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Love freedom? Thank a vet

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Guest Guest
You need some professional help, you're a sick puppy.

76550[/snapback]

In other words, you don't like it, but you're not smart enough to say why.

Ever consider changing your mind? Maybe then you wouldn't have so much mental turmoil. Of course that assumes you have enough of a mind to change.

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Guest Kearny Educator
Many say "God bless America or the God Bless the Troops". But the divine power does not keep the troops from harm. There is natural selection or survival of the fittest and it is inexorable.

They volunteered and there is no free lunch.

76533[/snapback]

"the devine power does not keep the troops from harm"? And you know this .....

how? Sounds like rectum talk to me.

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Guest Kearny Educator
Sadly, "at this point," many of those people you just described in that second sentence are already dead.

76409[/snapback]

Rectum talk.

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Guest Guest
"the devine power does not keep the troops from harm"?  And you know this .....

  how? Sounds like rectum talk to me.

76820[/snapback]

Because they keep getting blown up.

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Guest Guest
"the devine power does not keep the troops from harm"?  And you know this .....

  how? Sounds like rectum talk to me.

76820[/snapback]

Coming from an educator that cannot spell divine. B)

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Coming from an educator that cannot spell divine. :D

76910[/snapback]

Considering Mr. P, is kept, I'm not surprised that there are other educationally challenged educators in Kearny.

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Guest Guest
Many say "God bless America or the God Bless the Troops". But the divine power does not keep the troops from harm. There is natural selection or survival of the fittest and it is inexorable.

They volunteered and there is no free lunch.

76533[/snapback]

Natural selection has little or nothing to do with it. Being wounded or killed in war is usually a matter of being in the wrong place at the wrong time.

Second, when people volunteer to become soldiers and defend us, I want them protected as best as possible. There's no place for the attitude Bern is expressing.

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Natural selection has little or nothing to do with it. Being wounded or killed in war is usually a matter of being in the wrong place at the wrong time.

Second, when people volunteer to become soldiers and defend us, I want them protected as best as possible. There's no place for the attitude Bern is expressing.

76931[/snapback]

In this war, being wounded or killed is because they volunteered to be in it. A lot of kids did not volunteer to be in it. Their chances of surviving and passing their genes on are greater. That is how natural selection works. Survivors are more likely to pass their genes on.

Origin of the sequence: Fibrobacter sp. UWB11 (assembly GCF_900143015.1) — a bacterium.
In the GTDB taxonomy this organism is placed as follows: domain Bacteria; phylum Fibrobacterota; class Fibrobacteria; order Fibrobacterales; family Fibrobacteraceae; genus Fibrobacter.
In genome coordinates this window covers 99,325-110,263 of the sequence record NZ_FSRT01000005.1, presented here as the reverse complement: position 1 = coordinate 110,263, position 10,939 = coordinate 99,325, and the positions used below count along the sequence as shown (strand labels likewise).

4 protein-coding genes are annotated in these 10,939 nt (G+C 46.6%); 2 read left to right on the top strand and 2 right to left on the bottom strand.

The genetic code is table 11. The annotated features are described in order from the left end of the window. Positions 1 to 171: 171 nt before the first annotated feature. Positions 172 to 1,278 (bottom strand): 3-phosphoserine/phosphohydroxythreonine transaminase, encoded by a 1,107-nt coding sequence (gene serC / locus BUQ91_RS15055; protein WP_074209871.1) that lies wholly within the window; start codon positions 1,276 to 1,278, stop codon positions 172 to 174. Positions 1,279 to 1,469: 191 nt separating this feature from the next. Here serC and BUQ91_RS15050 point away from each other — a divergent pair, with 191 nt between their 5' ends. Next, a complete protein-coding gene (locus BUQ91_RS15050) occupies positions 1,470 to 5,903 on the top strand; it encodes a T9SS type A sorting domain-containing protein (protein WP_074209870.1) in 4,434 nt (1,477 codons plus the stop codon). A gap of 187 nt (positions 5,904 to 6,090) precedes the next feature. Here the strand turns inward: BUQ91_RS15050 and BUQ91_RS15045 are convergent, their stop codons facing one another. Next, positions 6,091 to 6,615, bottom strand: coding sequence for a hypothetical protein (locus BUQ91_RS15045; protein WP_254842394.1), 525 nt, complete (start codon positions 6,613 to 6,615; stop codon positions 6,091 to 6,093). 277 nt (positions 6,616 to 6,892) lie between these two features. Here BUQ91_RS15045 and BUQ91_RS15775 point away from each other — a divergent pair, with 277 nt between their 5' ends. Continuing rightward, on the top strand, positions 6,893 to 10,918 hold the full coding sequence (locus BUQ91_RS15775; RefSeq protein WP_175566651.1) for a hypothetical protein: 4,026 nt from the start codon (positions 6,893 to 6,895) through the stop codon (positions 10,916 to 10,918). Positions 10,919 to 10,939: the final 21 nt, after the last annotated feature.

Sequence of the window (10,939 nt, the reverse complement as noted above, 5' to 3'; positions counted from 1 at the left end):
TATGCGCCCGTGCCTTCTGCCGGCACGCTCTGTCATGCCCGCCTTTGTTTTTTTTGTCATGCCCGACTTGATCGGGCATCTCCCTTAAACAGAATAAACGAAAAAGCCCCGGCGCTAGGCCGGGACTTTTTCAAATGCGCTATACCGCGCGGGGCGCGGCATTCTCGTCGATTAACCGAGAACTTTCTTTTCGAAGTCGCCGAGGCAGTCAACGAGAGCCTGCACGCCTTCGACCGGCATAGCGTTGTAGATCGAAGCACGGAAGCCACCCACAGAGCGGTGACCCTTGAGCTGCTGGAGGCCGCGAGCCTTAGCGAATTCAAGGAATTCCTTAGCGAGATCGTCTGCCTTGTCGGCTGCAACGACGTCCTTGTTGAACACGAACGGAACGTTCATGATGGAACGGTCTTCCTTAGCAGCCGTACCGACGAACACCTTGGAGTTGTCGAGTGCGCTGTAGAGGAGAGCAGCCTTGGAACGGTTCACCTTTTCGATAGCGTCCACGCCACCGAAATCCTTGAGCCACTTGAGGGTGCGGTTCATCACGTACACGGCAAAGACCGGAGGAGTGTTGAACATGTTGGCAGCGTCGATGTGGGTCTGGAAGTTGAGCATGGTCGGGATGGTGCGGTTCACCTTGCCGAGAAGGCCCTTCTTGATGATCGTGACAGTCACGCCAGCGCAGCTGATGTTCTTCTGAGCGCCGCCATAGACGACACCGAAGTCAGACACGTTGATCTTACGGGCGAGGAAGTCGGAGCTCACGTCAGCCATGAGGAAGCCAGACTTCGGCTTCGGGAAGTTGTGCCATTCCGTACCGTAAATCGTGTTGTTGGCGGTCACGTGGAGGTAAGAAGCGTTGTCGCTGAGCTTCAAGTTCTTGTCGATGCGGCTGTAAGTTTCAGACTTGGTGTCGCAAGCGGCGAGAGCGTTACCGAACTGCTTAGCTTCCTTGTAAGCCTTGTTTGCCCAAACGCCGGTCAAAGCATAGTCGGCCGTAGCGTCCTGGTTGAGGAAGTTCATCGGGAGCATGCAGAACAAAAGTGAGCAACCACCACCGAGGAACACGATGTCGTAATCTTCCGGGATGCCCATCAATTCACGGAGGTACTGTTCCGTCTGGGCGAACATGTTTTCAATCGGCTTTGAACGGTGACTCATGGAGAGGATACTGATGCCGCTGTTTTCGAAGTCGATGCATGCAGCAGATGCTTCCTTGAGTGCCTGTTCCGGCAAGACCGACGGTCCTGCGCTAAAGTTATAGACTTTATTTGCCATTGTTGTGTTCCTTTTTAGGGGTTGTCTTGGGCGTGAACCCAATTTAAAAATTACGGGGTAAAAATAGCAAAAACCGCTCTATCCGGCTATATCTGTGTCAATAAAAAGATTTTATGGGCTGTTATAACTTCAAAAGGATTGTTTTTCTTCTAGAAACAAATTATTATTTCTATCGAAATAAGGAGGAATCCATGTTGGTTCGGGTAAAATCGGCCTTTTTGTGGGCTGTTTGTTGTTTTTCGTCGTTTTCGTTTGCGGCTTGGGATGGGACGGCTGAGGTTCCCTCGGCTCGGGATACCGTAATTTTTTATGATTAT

If you don't like the way natural selection works, talk to God and get Him to change the rules.

How are they protecting us? This war has done nothing to protect us. If anything, it has endangered us.

If a REAL crisis requiring troops occurs, well then too bad. They will not be available.

We lost face with the world. Other countries now realize we are not the super power we were made out to be. The projection of power that we were so good at, which got us a lot of advantages in world politics and world economic leverage is gone. You will see China, Iran, India and Russia becoming a lot more assertive. And when we tell them we don't like what they are doing their response will be - "So, what are you going to do about it? Your dollar is a joke. You are a debtor nation. You are losing your economic influence and your military is busy. Worry about yourself and keep your nose out of our business. Begone."

Even smaller Asian countries will become more assertive. Most Asian countries, when we try to interfere will start telling us to mind our own business with China backing them up. Also, our diversions has given China the opportunity to get a very strong toehold into Africa.

China, Iran, India and Russia want their share of the world pie. They no longer see us as stopping them.

One of our foreign vendors told us last week, starting next year, they are no longer accepting dollars. We have to buy from them because they're the only ones in the world who make that specific product. The prices will now be in Euros and the money has to be converted to Euros when remitted. They are NOT a European company.

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Guest Guest
In this war, being wounded or killed is because they volunteered to be in it. A lot of kids did not volunteer to be in it. Their chances of surviving and passing their genes on are greater. That is how natural selection works. Survivors are more likely to pass their genes on.

If you don't like the way natural selection works, talk to God and get Him to change the rules.

How are they protecting us? This war has done nothing to protect us. If anything, it has endangered us.

If a REAL crisis requiring troops occurs, well then too bad. They will not be available.

We lost face with the world. Other countries now realize we are not the super power we were made out to be. The projection of power that we were so good at, which got us a lot of advantages in world politics and world economic leverage is gone. You will see China, Iran, India and Russia becoming a lot more assertive. And when we tell them we don't like what they are doing their response will be - "So, what are you going to do about it? Your dollar is a joke. You are a debtor nation. You are losing your economic influence and your military is busy. Worry about yourself and keep your nose out of our business. Begone."